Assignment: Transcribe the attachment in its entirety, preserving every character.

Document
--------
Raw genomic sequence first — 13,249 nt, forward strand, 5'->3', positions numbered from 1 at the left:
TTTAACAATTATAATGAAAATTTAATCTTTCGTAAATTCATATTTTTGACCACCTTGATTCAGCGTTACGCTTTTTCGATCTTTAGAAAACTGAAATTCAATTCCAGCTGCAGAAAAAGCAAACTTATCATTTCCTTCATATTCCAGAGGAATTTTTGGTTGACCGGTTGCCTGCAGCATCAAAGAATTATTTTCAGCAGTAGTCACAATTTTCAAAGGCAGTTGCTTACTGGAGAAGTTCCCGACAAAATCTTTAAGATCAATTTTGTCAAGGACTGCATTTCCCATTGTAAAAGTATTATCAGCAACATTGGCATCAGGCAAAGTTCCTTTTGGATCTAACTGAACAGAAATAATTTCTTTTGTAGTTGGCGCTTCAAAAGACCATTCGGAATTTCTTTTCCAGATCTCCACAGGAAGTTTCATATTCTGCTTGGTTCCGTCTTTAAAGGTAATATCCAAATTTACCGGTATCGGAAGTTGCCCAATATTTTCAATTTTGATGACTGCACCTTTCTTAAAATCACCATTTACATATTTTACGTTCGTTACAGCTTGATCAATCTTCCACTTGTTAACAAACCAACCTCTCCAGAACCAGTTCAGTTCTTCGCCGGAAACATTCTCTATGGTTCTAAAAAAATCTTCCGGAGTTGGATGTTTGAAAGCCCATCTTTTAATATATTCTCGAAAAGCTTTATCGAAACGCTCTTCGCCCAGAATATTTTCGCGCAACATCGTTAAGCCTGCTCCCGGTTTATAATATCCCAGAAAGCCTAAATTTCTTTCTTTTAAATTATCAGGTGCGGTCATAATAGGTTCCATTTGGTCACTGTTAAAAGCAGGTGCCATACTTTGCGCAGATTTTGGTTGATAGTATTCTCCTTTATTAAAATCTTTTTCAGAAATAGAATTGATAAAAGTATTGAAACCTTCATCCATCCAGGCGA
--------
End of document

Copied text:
Raw genomic sequence first — 13,249 nt, forward strand, 5'->3', positions numbered from 1 at the left:
TTTAACAATTATAATGAAAATTTAATCTTTCGTAAATTCATATTTTTGACCACCTTGATTCAGCGTTACGCTTTTTCGATCTTTAGAAAACTGAAATTCAATTCCAGCTGCAGAAAAAGCAAACTTATCATTTCCTTCATATTCCAGAGGAATTTTTGGTTGACCGGTTGCCTGCAGCATCAAAGAATTATTTTCAGCAGTAGTCACAATTTTCAAAGGCAGTTGCTTACTGGAGAAGTTCCCGACAAAATCTTTAAGATCAATTTTGTCAAGGACTGCATTTCCCATTGTAAAAGTATTATCAGCAACATTGGCATCAGGCAAAGTTCCTTTTGGATCTAACTGAACAGAAATAATTTCTTTTGTAGTTGGCGCTTCAAAAGACCATTCGGAATTTCTTTTCCAGATCTCCACAGGAAGTTTCATATTCTGCTTGGTTCCGTCTTTAAAGGTAATATCCAAATTTACCGGTATCGGAAGTTGCCCAATATTTTCAATTTTGATGACTGCACCTTTCTTAAAATCACCATTTACATATTTTACGTTCGTTACAGCTTGATCAATCTTCCACTTGTTAACAAACCAACCTCTCCAGAACCAGTTCAGTTCTTCGCCGGAAACATTCTCTATGGTTCTAAAAAAATCTTCCGGAGTTGGATGTTTGAAAGCCCATCTTTTAATATATTCTCGAAAAGCTTTATCGAAACGCTCTTCGCCCAGAATATTTTCGCGCAACATCGTTAAGCCTGCTCCCGGTTTATAATATCCCAGAAAGCCTAAATTTCTTTCTTTTAAATTATCAGGTGCGGTCATAATAGGTTCCATTTGGTCACTGTTAAAAGCAGGTGCCATACTTTGCGCAGATTTTGGTTGATAGTATTCTCCTTTATTAAAATCTTTTTCAGAAATAGAATTGATAAAAGTATTGAAACCTTCATCCATCCAGGCGA